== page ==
ELLIS: So when they come back.
DANNITA: I can go in there and pay ‘em. Okay.
ELLIS: Uh huh.
DANNITA: But that's gonna' be hard for me to keep, oh, that's gonna' be hard for me to keep up with.
ELLIS: Uh huh. ‘cause if their initials ain't nowhere they didn't see you, they don't see you they ain't got nothin’ coming.
Ellis also cautioned Youngblood to use a fake name when dealing with voters.
In addition to the recorded conversations, Youngblood testified she was present at the precinct committee meetings at which the voter-payment budgets were discussed, and also testified that she saw Ellis personally pay numerous voters on election day. She testified about other activities Ellis and his precinct workers engaged in during the course of the election, including trying to obtain additional party funds to pay voters more than the going rate to vote for a particularly unpopular Democratic candidate, and mailing an anonymous racist letter to Republican precinct judges in an effort to discourage them from entering East St. Louis on election day.
C. Other Evidence
Although the recordings and testimony of McIntosh and Youngblood were the heart of the government's case, the prosecution presented other evidence to corroborate the voter-payment scheme. The government introduced Thomas's grand jury testimony, in which she admitted attending the committee meetings chaired by Powell and submitting a voter-payment budget to him in accordance with the methods described at the committee meetings. Three voters testified to receiving payments from Powell or one of his precinct workers after voting in the November 2004 election. One voter testified to receiving a payment in Thomas's precinct, although he couldn't identify Thomas by name or face. Three witnesses testified to being present at the committee meetings chaired by Powell in the weeks prior to the election and said they understood Powell to be encouraging them to submit budgets for paying voters for their votes. One committeeman also testified that Powell brought a speaker to a 2002 precinct committee meeting to instruct committeemen how to pay voters without getting caught.3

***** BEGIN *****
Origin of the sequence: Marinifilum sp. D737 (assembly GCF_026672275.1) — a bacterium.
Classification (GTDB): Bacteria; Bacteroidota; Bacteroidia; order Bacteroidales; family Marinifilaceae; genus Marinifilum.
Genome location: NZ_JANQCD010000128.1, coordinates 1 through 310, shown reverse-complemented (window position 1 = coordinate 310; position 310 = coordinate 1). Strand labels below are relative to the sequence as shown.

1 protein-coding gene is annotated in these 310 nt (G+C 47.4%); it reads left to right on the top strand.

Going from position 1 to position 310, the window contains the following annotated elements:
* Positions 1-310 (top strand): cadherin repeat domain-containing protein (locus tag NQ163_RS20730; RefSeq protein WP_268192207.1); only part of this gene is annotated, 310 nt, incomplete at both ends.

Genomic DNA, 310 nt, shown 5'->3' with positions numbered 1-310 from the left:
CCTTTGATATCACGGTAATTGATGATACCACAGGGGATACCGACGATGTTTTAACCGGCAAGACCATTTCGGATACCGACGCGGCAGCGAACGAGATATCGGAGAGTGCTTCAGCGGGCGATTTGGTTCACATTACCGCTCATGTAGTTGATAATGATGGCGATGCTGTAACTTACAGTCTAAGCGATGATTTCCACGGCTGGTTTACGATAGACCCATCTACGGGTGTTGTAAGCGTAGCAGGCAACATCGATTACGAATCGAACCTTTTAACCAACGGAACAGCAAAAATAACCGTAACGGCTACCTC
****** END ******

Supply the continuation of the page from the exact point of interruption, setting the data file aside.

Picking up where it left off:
FBI Agent John Jimenez also testified about his role in the investigation into the vote-buying conspiracy. He testified that he interviewed Lewis, who admitted to using his party election-day budget money to pay voters directly or buy them items such as cigarettes, alcohol, and medicine in exchange for voting. Jimenez also interviewed Powell, who attempted to explain away the $5- or $10-per voter amounts that precinct workers were told to include in their election-day budgets. He initially said the $5 or $10 figure meant that each voter was considered an election worker. Later he said that amount actually represented $5 or $10 per household because one member of each household was responsible for ensuring all other members of the household voted. Powell then denied he ever directed or encouraged committeemen or party workers to pay voters for their votes.